Korean Workers and Neoliberal Globalization
One of the most remarkable aspects of South Korea's transition from impoverished post-colonial nation to fully-fledged industrialized democracy has been the growth of its independent and dynamic labour movement. Korean Workers and Neoliberal Globalisation examines current trends and transformations within the Korean labour movement since the 1990s.
It has been a common assumption that the 'third wave' of democratisation, the end of the Cold War, and the spread of neoliberal globalisation in the latter part of the 20th century have helped to create an environment in which organised labour is better placed to overcome bureaucratic national unionism and transform itself into a potential counter-globalisation movement. However, Kevin Gray argues that despite the apparent continued phenomena of labour militancy and the rhetoric of anti-neoliberalism, the mainstream independent labour movement in Korea has become increasingly institutionalised and bureaucratised into the new capitalist democracy. This process is demonstrated by the Korean Confederation of Trade Unions' experience of participation in various forms of policy making forums. Gray suggests that as a result, the KCTU has failed to mount an effective challenge against processes of neoliberal restructuring and concomitant social polarisation.
The Korean experience provides an excellent case study for understanding the relationship between organised labour and globalisation. Korean Workers and Neoliberal Globalisation will appeal to students and scholars of Korean studies and International Political Economy, as well as Asian politics and economics.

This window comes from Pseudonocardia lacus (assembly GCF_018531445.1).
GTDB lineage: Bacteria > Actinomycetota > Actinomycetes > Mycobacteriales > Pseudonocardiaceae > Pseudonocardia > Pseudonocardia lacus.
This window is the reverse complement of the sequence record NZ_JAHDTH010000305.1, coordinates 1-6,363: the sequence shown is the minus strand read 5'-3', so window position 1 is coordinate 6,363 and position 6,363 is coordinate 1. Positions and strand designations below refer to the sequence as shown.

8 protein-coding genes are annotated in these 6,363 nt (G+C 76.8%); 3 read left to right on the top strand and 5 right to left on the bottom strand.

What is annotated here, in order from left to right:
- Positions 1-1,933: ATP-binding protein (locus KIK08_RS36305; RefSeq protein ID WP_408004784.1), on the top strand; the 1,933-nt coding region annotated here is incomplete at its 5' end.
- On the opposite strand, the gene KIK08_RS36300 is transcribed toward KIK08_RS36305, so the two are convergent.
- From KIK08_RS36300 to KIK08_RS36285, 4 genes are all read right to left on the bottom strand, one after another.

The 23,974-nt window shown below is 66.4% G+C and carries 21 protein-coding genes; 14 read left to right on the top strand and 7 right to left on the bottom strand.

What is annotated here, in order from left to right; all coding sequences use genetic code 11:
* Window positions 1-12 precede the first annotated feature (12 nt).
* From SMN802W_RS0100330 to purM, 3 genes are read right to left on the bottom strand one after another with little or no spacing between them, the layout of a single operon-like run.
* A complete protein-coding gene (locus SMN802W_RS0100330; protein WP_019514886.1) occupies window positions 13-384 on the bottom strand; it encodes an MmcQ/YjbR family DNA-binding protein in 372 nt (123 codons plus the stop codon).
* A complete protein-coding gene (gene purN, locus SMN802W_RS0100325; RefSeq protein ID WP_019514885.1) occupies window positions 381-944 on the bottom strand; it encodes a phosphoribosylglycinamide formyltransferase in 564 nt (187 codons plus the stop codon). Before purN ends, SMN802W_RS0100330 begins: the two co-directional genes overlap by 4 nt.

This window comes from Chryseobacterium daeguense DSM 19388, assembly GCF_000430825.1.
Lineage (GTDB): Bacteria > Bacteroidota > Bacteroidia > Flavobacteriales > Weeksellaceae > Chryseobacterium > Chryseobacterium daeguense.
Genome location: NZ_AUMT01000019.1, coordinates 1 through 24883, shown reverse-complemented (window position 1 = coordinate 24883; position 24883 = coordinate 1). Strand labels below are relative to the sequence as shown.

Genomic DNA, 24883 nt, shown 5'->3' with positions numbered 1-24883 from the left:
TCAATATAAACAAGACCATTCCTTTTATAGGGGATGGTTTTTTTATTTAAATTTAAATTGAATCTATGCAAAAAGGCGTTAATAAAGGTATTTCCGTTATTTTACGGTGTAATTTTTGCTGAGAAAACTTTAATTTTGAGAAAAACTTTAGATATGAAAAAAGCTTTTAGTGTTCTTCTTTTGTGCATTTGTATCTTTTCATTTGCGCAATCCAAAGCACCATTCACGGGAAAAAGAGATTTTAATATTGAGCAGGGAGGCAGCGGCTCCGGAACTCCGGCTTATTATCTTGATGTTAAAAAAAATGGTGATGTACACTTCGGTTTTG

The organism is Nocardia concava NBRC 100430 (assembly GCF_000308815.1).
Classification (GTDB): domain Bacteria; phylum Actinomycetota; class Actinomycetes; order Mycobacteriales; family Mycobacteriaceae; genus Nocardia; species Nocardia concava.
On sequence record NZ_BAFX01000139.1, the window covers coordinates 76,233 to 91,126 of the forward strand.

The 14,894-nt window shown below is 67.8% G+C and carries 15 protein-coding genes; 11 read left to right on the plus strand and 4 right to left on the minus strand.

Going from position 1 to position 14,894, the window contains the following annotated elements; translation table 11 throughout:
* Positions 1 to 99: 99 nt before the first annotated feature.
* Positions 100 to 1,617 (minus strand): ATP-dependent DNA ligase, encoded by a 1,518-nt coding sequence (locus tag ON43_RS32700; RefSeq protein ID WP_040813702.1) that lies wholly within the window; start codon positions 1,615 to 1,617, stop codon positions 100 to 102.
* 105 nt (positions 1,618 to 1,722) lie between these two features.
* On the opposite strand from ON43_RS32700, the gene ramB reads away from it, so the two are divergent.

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participation cannot be democratic in terms of a voting system , since there can
be no objective standard by which to judge an NGO's qualifications for inclusion
or exclusion , and because anybody with sufficient resources can establish an ...
In line with the differing interests surrounding the issue of labour standards ,
opening up the WTO to civil society participation to make it more ' responsive '
was supported by the EU and the USA ( Wilkinson 1999 : 180 ) . The broader
point to ...
Participation in policy making was the preferred strategy of the People's Faction ,
though it became , and remains , a particularly contentious issue within the
Korean labour movement . In the face of criticism that participation in the
institutions of ...
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